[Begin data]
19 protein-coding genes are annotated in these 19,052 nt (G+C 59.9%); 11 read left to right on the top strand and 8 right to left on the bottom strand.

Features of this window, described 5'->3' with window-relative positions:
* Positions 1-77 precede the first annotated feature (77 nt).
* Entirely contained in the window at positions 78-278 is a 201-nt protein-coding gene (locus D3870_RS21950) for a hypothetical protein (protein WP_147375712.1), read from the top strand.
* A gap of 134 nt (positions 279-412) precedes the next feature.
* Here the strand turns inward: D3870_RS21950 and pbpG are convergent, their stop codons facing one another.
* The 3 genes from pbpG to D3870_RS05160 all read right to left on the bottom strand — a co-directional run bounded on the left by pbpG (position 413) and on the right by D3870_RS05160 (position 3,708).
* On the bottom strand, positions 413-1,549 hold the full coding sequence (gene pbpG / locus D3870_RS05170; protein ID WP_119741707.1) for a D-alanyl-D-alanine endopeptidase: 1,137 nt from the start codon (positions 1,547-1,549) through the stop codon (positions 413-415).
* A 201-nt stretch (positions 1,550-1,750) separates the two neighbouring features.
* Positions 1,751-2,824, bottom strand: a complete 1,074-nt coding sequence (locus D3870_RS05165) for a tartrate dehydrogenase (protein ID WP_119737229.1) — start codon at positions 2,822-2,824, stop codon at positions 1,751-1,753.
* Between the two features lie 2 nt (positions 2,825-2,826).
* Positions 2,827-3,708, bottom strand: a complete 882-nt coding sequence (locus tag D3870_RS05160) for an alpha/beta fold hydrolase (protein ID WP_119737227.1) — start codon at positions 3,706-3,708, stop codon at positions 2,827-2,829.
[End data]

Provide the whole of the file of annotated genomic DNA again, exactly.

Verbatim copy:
19 protein-coding genes are annotated in these 19,052 nt (G+C 59.9%); 11 read left to right on the top strand and 8 right to left on the bottom strand.

Features of this window, described 5'->3' with window-relative positions:
* Positions 1-77 precede the first annotated feature (77 nt).
* Entirely contained in the window at positions 78-278 is a 201-nt protein-coding gene (locus D3870_RS21950) for a hypothetical protein (protein WP_147375712.1), read from the top strand.
* A gap of 134 nt (positions 279-412) precedes the next feature.
* Here the strand turns inward: D3870_RS21950 and pbpG are convergent, their stop codons facing one another.
* The 3 genes from pbpG to D3870_RS05160 all read right to left on the bottom strand — a co-directional run bounded on the left by pbpG (position 413) and on the right by D3870_RS05160 (position 3,708).
* On the bottom strand, positions 413-1,549 hold the full coding sequence (gene pbpG / locus D3870_RS05170; protein ID WP_119741707.1) for a D-alanyl-D-alanine endopeptidase: 1,137 nt from the start codon (positions 1,547-1,549) through the stop codon (positions 413-415).
* A 201-nt stretch (positions 1,550-1,750) separates the two neighbouring features.
* Positions 1,751-2,824, bottom strand: a complete 1,074-nt coding sequence (locus D3870_RS05165) for a tartrate dehydrogenase (protein ID WP_119737229.1) — start codon at positions 2,822-2,824, stop codon at positions 1,751-1,753.
* Between the two features lie 2 nt (positions 2,825-2,826).
* Positions 2,827-3,708, bottom strand: a complete 882-nt coding sequence (locus tag D3870_RS05160) for an alpha/beta fold hydrolase (protein ID WP_119737227.1) — start codon at positions 3,706-3,708, stop codon at positions 2,827-2,829.